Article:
Anti aging guide

Checking the Bone Mineral Density

 

 

How to check for the bone mineral density using the DXA scan to detect the risk of osteoporosis.

There are several ways to check the bone mineral density. One way is to use the DXA scan, also called DEXA (dual energy X-ray absorptiometry). During the scan it will be necessary to have an injection of a very small amount of radioactive material. This will give a final picture of the state of the calcium in your bones as well as predict the risk of future bone fractures.

An easy way of assessing the risk of osteoporosis is to check your hair color. People who have premature graying of the hair are at higher risk of developing osteoporosis. A New Zealand study found that those who had Grey hair before the age of 40 also had abnormal thinning of their bones.

At present, one of the most effective treatments of osteoporosis is HRT. Because of concerns about its side effects, however, particularly concerns about the risk of breast cancer, scientists have developed newer drugs which target only specific organs.

One example is the group of drugs called SERMs (selective estrogen receptor modulators). These attach to the oestrogen receptor on the cell membrane and block the binding of excess oestrogens on the receptor. Raloxifene is one of the first SERMs to be developed. This protects the bone tissue without increasing the risk of breast cancer. The modulators able to balance the levels of oestrogen. If oestrogen is too high, the SERMs block it. If it is too low they boost it. Treatment with SERMs does not affect the symptoms of menopause such as hot flushes, it only prevents osteoporosis (and perhaps also heart attacks and stroke). More variants are in the pipeline.

Calcium needs to be taken daily, in a dose of over 1,000mg (1g) (some authorities recommend over 1,500mg a day). This should preferably be a combination of calcium-rich food plus supplements. The average diet contains only 600-800mg of calcium a day and this is why it may be necessary to take extra supplements.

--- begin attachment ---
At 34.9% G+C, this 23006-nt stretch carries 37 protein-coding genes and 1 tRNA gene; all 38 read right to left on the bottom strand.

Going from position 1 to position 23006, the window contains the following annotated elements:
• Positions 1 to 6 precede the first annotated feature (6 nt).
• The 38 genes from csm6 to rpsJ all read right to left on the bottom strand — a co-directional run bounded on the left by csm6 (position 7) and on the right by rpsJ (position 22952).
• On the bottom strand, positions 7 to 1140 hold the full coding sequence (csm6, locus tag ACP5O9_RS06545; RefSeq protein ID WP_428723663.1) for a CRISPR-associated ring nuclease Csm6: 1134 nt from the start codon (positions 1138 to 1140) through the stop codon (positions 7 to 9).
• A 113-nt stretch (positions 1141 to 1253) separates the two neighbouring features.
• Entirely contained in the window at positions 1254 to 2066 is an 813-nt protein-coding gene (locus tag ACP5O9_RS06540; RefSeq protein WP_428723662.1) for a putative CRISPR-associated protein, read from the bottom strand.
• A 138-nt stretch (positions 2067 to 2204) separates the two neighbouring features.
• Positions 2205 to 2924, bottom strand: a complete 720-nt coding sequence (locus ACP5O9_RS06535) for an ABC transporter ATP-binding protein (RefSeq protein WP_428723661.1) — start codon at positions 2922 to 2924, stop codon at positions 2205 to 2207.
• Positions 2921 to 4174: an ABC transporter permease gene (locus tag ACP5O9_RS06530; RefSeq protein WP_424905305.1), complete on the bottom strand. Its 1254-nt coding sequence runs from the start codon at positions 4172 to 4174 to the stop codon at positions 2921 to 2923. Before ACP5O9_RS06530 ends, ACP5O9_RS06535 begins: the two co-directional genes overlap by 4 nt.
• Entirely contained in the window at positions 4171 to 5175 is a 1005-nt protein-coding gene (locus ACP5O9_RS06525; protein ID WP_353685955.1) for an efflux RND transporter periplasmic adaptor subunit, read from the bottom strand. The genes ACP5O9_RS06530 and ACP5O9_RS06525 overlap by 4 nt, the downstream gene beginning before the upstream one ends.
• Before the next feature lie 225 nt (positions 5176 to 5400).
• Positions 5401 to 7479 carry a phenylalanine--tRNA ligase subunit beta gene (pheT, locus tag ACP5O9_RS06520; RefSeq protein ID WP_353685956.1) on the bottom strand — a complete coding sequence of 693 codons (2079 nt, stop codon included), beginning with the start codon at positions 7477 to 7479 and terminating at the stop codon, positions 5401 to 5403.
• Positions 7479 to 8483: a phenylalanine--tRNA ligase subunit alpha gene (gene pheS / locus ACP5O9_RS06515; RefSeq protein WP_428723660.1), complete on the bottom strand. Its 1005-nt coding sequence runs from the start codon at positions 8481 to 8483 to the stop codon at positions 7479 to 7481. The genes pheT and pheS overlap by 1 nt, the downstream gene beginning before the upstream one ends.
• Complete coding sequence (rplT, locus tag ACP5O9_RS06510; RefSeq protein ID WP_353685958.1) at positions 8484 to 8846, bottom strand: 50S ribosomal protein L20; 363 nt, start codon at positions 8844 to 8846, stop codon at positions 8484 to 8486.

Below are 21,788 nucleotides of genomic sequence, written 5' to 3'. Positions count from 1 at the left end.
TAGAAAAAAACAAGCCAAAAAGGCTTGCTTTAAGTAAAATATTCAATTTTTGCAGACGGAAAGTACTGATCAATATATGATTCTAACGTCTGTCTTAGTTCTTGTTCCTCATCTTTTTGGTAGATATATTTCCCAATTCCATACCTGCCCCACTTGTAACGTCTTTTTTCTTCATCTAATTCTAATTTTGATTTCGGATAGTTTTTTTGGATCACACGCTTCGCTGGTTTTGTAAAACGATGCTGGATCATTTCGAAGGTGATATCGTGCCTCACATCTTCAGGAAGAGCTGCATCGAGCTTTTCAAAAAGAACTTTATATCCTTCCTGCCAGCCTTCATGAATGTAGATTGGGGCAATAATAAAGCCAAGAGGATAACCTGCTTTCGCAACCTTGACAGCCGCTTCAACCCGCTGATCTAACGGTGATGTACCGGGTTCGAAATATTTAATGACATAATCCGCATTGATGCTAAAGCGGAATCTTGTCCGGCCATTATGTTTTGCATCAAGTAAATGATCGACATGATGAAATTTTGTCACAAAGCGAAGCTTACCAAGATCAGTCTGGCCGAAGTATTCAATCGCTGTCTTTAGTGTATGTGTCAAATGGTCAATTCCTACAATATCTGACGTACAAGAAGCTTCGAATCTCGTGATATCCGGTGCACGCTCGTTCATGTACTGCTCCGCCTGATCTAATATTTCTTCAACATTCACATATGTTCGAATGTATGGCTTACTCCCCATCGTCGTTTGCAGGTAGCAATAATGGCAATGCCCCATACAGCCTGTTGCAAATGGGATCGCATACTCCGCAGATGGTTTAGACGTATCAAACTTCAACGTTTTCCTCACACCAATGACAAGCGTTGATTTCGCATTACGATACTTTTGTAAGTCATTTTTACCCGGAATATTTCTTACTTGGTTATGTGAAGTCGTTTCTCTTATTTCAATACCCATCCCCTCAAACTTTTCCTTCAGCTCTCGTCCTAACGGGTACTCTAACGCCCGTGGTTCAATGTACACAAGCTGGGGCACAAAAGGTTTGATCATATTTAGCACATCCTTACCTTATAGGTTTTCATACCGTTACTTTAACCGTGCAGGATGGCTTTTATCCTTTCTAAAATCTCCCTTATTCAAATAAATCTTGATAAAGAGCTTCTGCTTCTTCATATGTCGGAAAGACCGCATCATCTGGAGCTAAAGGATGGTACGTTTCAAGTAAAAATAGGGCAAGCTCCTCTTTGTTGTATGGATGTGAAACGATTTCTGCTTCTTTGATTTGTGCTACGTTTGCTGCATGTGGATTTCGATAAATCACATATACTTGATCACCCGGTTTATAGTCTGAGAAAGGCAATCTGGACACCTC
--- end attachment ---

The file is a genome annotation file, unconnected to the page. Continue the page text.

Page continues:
Be careful when choosing calcium preparations. Not all calcium is absorbed by the body unless it is in certain chemical configurations. Some people may only be able to absorb one fifth of the calcium they take and most commercial preparations contain insufficient amounts of good quality calcium. Our bodies are usually able to absorb calcium in the elemental form, one variety of which is calcium bis-glycinate, so have this in mind when reading the ingredients on the label. Choose calcium in capsule form because tablets may not break down completely in the gut.

Vitamin D, in the order of over 400 units daily, is needed to help the bones absorb calcium properly and to keep it there. It needs to be taken together with calcium supplements and there are several products on the market offering this combination.

Other drugs used for the treatment of osteoporosis are called bisphosphonates. Examples of these are etidronate (Didronel) and alendronate (Fosamax), which increase the bone strength and reduce the risk of fractures. These are not hormones and they have different side effects. Treatment with bisphosphonates is mainly reserved for established cases of osteoporosis, not for prevention at present. In a recent trial studying the effects of alendronate on nearly 2,000 women in 34 countries, researchers found that it dramatically boosted the strength of the bone tissue and reduced the risk of fracture.

Posted by Carol Hudgens - March 24, 2012 at 4:11 pm